Komurcu, Muge

Muge Komurcu
Former Research Scientist, CGCS

Focus Areas

Regional Analysis


Dr. Muge Komurcu has a Ph.D. in meteorology from the Pennsylvania State University and completed her post-doctoral studies at Yale University, Department of Geology and Geophysics. She studies physical risks associated with climate change and resilient adaptation pathways in regional and local scales through interdisciplinary collaborations. Her current research projects focus on improving the resilience of cities and urban infrastructure under climate change and changing extremes. For example, one of her funded collaborations is with MIT Department of Architecture and aims to improve resiliency of cities through climate aware urban design. Furthermore, Dr. Komurcu is a Microsoft AI for Earth grantee for her work on AI based climate change - energy demand interactions, which aims to guide resilient and sustainable management of urban infrastructure. She created and analyzed the first high resolution (3 km horizontal resolution, hourly frequency) climate projections for the Northeastern United States for sixty years for an NSF funded project. The study became the top read paper in AGU’s Earth and Space Science in 2018-2019.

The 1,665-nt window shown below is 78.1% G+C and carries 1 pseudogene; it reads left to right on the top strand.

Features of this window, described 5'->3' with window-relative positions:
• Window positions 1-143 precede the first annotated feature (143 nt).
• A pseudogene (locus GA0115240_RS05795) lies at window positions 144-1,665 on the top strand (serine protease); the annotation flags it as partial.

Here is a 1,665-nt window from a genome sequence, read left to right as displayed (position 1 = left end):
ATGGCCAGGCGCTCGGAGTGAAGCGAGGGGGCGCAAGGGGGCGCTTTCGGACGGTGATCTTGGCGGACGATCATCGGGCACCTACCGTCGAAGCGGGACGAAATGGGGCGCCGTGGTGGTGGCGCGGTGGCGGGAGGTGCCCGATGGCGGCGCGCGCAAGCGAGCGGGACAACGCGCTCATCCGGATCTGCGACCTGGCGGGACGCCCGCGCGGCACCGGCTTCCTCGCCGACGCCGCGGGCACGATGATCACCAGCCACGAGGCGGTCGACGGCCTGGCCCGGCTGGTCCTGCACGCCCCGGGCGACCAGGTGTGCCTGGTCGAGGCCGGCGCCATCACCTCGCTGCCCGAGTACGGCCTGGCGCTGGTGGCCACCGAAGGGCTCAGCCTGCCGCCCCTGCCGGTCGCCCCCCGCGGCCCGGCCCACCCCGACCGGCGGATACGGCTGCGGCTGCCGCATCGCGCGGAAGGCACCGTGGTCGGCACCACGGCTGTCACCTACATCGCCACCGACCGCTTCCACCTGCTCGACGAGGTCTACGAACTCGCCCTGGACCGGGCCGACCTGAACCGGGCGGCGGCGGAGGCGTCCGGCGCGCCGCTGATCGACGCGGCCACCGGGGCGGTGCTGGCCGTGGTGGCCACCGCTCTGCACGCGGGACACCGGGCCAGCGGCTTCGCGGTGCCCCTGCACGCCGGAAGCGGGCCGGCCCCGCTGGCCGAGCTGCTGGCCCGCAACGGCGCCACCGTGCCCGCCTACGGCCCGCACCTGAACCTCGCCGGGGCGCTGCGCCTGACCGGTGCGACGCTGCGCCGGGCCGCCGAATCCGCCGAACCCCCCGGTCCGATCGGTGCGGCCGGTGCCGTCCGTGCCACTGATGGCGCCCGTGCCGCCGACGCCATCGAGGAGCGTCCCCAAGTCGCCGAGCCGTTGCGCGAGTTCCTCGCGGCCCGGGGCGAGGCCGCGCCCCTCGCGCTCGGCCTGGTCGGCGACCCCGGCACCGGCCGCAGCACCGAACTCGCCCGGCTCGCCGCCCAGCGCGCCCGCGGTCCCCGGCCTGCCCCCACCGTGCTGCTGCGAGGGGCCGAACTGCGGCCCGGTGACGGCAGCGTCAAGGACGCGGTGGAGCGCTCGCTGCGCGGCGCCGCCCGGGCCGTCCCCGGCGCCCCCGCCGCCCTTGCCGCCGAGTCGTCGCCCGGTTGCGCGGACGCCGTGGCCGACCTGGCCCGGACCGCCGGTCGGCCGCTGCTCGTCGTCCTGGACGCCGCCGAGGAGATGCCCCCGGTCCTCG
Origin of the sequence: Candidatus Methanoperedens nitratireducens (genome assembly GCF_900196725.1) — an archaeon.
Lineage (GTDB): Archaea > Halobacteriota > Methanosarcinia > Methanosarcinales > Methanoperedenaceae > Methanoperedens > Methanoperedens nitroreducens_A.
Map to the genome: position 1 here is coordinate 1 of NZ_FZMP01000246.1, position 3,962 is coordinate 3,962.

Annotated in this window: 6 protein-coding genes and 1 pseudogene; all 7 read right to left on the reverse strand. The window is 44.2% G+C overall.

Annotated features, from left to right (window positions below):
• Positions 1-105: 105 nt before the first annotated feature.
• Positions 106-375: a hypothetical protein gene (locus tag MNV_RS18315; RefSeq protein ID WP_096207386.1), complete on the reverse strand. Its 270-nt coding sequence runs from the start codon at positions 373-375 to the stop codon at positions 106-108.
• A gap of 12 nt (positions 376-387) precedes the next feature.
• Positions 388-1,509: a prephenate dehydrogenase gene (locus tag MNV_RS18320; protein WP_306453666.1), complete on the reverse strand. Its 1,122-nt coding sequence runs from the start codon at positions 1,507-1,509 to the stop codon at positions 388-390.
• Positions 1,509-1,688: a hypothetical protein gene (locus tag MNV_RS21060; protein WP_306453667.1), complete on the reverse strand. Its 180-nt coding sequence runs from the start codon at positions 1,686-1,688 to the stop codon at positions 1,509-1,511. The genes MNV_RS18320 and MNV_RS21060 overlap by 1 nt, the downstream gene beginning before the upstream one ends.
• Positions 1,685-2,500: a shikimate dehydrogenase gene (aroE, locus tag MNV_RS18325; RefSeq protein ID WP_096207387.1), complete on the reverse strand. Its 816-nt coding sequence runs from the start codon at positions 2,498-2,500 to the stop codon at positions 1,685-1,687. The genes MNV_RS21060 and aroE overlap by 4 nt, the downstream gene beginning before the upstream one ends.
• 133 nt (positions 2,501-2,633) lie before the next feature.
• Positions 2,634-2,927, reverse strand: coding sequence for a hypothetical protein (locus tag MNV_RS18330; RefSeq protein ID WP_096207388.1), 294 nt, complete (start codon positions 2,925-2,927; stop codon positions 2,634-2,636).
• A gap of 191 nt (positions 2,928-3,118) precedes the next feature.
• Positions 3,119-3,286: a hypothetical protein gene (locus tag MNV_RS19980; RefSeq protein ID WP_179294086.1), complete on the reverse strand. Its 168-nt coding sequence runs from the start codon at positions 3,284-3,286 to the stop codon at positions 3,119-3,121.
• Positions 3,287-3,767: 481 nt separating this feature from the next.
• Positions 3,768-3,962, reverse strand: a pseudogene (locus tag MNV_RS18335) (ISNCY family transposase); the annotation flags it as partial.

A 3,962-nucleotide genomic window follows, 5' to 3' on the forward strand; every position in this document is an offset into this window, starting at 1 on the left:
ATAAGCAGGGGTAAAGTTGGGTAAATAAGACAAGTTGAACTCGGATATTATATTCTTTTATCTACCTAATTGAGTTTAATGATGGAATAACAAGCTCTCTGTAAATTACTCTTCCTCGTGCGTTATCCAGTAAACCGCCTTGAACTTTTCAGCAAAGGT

Education + Credentials
Ph.D., Meteorology, Penn State University, 2011
M.S., Meteorology, Istanbul Technical University, 2005
B.S., Environmental Engineering, Istanbul Technical University, 2004
B.S., Meteorology, Istanbul Technical University, 2003

Recent Publications

Joint Program Report
Komurcu, M. and S. Paltsev (2021). Joint Program Report Series Report 352, June, 16 p. [PDF]
Journal Article
Komurcu, M., C.A. Schlosser, I. Alshehri, T. Alshahrani, W. Alhayaza, A. Alsaati and K. Strzepek   (2020). Atmosphere, 11(10), 1068 (doi: 10.3390/atmos11101068)
Journal Article
Komurcu, M., K.A. Emanuel, M. Huber and R.P. Acosta (2018). Earth and Space Science, 5(11), 801-826 (doi: 10.1029/2018EA000426)

News + Media

News Release
MIT News | 
Dec 13, 2018
News Release
MIT News | 
Nov 13, 2018
News Release
Joint Program News | 
Nov 06, 2018